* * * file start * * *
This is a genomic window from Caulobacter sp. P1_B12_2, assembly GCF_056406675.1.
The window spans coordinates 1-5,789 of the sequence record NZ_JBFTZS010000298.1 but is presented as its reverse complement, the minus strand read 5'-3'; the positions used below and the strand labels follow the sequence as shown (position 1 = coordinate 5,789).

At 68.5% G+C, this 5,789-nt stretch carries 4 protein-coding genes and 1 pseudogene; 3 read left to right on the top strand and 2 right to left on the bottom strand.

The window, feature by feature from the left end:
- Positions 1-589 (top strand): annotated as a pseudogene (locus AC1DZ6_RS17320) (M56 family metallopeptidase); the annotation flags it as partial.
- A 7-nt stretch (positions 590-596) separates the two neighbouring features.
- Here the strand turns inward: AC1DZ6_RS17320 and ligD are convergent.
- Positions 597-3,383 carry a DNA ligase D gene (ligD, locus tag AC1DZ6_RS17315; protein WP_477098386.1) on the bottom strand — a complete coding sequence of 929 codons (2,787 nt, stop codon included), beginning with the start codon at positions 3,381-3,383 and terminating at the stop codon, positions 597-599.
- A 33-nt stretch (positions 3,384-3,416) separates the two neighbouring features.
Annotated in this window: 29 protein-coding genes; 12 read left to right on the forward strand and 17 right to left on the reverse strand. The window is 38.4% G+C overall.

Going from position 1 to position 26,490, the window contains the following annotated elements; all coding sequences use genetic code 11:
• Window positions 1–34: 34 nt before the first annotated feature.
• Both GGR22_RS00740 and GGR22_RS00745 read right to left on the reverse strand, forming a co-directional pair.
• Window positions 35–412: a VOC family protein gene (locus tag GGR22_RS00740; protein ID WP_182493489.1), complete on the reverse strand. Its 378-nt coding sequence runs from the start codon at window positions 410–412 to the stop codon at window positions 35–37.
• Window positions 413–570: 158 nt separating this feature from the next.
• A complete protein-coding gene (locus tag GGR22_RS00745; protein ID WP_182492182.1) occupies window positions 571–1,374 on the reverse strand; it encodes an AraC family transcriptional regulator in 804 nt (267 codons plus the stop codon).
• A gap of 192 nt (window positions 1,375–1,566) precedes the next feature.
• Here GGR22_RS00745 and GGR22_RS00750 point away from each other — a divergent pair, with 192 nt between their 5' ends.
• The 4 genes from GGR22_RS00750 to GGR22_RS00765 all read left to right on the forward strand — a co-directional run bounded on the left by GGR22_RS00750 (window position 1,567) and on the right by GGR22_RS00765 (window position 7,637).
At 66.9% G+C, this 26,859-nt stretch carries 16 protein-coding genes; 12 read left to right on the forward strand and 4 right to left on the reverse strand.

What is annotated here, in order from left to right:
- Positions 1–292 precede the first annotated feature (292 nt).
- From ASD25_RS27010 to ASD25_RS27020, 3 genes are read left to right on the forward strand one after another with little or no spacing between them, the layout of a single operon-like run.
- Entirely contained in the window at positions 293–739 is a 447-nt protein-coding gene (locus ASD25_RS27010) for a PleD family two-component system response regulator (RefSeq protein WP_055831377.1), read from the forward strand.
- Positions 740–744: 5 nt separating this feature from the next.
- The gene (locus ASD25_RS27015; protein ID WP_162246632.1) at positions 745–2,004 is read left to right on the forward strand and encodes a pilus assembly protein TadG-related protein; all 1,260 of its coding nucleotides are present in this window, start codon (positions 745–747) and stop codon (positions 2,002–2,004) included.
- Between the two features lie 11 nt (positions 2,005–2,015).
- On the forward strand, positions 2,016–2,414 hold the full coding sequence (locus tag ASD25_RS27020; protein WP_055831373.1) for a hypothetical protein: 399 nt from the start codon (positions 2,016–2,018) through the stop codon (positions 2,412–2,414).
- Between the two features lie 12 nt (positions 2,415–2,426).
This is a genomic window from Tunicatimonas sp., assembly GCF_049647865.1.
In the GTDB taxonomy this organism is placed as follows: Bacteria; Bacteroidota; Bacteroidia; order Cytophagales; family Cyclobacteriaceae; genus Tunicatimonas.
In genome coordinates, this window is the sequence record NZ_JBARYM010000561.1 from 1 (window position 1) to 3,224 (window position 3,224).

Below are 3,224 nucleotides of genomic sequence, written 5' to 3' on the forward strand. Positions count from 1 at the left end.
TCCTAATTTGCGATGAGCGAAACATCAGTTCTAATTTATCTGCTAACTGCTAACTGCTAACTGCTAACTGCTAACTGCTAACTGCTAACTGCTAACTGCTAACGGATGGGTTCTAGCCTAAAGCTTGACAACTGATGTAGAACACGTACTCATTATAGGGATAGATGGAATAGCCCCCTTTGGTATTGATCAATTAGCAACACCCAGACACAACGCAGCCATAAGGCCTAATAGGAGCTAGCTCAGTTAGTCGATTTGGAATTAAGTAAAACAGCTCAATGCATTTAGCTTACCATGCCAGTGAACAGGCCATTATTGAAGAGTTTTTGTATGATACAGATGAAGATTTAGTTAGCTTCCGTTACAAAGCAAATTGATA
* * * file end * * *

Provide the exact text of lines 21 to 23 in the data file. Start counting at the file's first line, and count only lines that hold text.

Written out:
What is annotated here, in order from left to right:
- Positions 1–292 precede the first annotated feature (292 nt).
- From ASD25_RS27010 to ASD25_RS27020, 3 genes are read left to right on the forward strand one after another with little or no spacing between them, the layout of a single operon-like run.